|By Rev. Thomas Dailey, OSFS
(The Morning Call - August 12, 2007)
Barry Bonds has done it. Finally. The home run record is his, whether or not it comes with an asterisk.
Though the deed is done, the debates rage on. Given the magnitude of that milestone, fans of the game remain ambivalent: should we cheer his accomplishment as the result of unmatched athletic skill, or jeer at the prospect that steroids contributed unfairly to his success?
Aficionados will point to the numbers and reel off statistics that lay claim to an unparalleled record of achievement. They'll hasten to add that the San Francisco slugger has never failed a drug test (as did the pitcher who gave up the record-tying home run). Detractors will counter that the proof is in the pictures. Since athletes don't usually, or so drastically, improve with age, the physiological change from a fit and trim phenom to the now bulked-up Bonds must have come by way of chemical enhancement. Even absent legally admissible proof, it's clear to them that "the clear" played a part in his hitting prowess.
But the real debate goes beyond evidentiary arguments. The discord among baseball fans and the general public signals a broader cultural malaise that encompasses three facets of life which we hold dear and which this singular athletic feat brings into focus.
Barry Bonds stands tall as baseball's greatest home run hitter. His pose after the epic blast says it all. Arms outstretched to the heavens, he pauses there as the mighty conqueror, having demonstrated his supremacy over this pitcher, over all other homerun hitters in a single season, and now over all who have ever hit the ball out of the park. A sea of flashbulbs captured the moment.
But the home run is, itself, a flash. Dramatic in its expression of power and its immediacy of results, it contrasts mightily with the ordinary work of ballplayers. The long ball remains fleeting compared to the more abiding efforts of compiling a superior average in hitting (a la Tony Gwynn) or playing persistently in thousands of consecutive games (a la Cal Ripken). In terms of cultural appreciation, we resonate more with the "blue collar" sportsmanship represented in these newest Hall of Famers.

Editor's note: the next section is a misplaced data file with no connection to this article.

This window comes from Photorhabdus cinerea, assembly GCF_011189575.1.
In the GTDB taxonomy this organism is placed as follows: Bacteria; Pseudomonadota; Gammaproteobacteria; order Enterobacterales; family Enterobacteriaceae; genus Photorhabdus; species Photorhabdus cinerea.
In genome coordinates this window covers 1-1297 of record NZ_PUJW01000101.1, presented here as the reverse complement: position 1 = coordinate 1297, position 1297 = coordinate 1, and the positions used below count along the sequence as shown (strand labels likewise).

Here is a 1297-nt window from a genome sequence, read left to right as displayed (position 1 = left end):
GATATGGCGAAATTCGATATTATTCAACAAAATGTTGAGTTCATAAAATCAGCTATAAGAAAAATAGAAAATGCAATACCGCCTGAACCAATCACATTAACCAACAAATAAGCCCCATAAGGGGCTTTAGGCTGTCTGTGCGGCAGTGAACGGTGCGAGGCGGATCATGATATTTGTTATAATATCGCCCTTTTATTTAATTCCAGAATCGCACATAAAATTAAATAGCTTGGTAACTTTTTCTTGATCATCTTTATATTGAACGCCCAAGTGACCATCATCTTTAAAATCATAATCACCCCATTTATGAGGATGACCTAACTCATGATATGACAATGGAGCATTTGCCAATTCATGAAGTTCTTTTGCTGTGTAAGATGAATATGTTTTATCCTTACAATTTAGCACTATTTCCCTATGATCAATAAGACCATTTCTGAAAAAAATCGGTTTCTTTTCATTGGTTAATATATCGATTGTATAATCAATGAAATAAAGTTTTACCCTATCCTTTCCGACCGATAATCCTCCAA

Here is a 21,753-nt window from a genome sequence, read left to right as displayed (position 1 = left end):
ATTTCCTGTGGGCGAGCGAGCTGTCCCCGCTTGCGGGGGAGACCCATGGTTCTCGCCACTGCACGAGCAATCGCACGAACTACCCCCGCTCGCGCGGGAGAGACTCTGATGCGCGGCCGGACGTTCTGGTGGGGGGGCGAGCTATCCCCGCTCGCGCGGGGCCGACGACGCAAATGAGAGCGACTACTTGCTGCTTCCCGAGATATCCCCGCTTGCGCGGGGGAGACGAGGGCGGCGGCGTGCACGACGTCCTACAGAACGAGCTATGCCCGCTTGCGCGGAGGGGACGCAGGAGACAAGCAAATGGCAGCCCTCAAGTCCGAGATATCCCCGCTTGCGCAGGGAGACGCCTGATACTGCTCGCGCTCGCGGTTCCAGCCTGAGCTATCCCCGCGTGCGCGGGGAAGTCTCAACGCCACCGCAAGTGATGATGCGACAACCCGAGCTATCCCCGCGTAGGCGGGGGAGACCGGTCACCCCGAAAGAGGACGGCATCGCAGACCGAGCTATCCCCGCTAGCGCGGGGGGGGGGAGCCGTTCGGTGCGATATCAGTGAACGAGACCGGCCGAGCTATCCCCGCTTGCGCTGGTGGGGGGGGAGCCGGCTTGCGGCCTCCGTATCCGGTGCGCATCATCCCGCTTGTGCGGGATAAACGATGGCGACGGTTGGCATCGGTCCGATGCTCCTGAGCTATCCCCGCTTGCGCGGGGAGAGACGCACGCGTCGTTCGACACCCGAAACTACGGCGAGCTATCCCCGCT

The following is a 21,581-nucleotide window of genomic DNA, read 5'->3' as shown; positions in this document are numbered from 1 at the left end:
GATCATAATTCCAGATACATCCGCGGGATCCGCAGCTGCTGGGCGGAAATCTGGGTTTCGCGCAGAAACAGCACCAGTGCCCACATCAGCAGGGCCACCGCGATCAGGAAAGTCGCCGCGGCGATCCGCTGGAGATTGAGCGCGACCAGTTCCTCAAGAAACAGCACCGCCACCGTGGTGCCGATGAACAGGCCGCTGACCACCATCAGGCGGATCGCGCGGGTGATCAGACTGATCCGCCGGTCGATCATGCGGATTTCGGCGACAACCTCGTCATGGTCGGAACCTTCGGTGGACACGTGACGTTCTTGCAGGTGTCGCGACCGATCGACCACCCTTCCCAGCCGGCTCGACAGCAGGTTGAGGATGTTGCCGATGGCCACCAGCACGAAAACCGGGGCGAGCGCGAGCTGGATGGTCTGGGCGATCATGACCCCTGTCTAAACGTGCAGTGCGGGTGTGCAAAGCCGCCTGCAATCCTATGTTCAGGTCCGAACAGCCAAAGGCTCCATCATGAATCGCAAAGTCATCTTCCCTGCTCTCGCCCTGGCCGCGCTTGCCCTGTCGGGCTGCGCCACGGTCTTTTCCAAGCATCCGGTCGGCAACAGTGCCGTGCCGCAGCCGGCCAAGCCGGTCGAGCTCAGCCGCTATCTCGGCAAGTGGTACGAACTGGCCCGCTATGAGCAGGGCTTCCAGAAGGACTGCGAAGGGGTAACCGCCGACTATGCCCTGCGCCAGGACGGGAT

Barry Bonds is arguably the most recognized name in the game today and, in some ways, its most valuable player. As proclaimed on his wife's t-shirt, he with her is "The King and I." Apparently, he prefers it that way, relishing in the standoffish role of anti-hero. Reminding reporters that "This record is not tainted at all," Bonds avowed that the 3,000-hit plateau would be his next conquest: "I haven't gotten there yet, but I want it."
While fans shell out big bucks to be entertained by such exploits, they also value promotion of the common good over narcissism. Witness the adulatory response to Hank Aaron's classy video message, in which he congratulates the new record-holder and says "I move over now." Consider, too, the words of Ripken, who wore a different t-shirt on his own record breaking day ("2130+ Hugs and Kisses for Daddy"). During his Hall of Fame induction, he expressed thanks to all those who, on a daily basis and without public fanfare, live their lives by "showing up, working hard, and making the world a better place." Our culture appreciates the character of humble role models more than that of self-centered superstars.
Barry Bonds will be immortalized for his playing ability. His statistical records demonstrate that his performance on the diamond surpasses that of others who have played the game. Suspicions of illegal performance enhancement notwithstanding, we cannot fail to acknowledge his superior level of talent and skill. Steroids don't hit home runs; good hitters do.
Nevertheless, the asterisk remains, if not on a Cooperstown plaque at least in the back of everyone's mind. Beyond this typographical symbol, the bigger question that lingers is whether or not he's telling the truth. That question goes beyond statistical analysis to touch the very core of who we are as persons and how we interact as a society. What our culture appreciates most, in the end, is integrity. We seek an encounter with the "truth of the person" that John Paul II reminds us is grounded in trust, is disclosed in faithful self-giving, and is experienced as certainty and security in our lives.
As the home run tally continues, so too will our ambivalence about Barry Bonds's fame. But for our cultural well-being, sportsmanship and character and integrity need to be key players in every game.
(Rev. Thomas F. Dailey, O.S.F.S is the director of the Salesian Center for Faith & Culture at DeSales University in Center Valley and administrator of the Lehigh Valley Coalition on Sport Ethics.)
Press Release: A record of cultural ambivalence By Rev. Thomas Dailey, OSFS | Posted on: 8/12/2007
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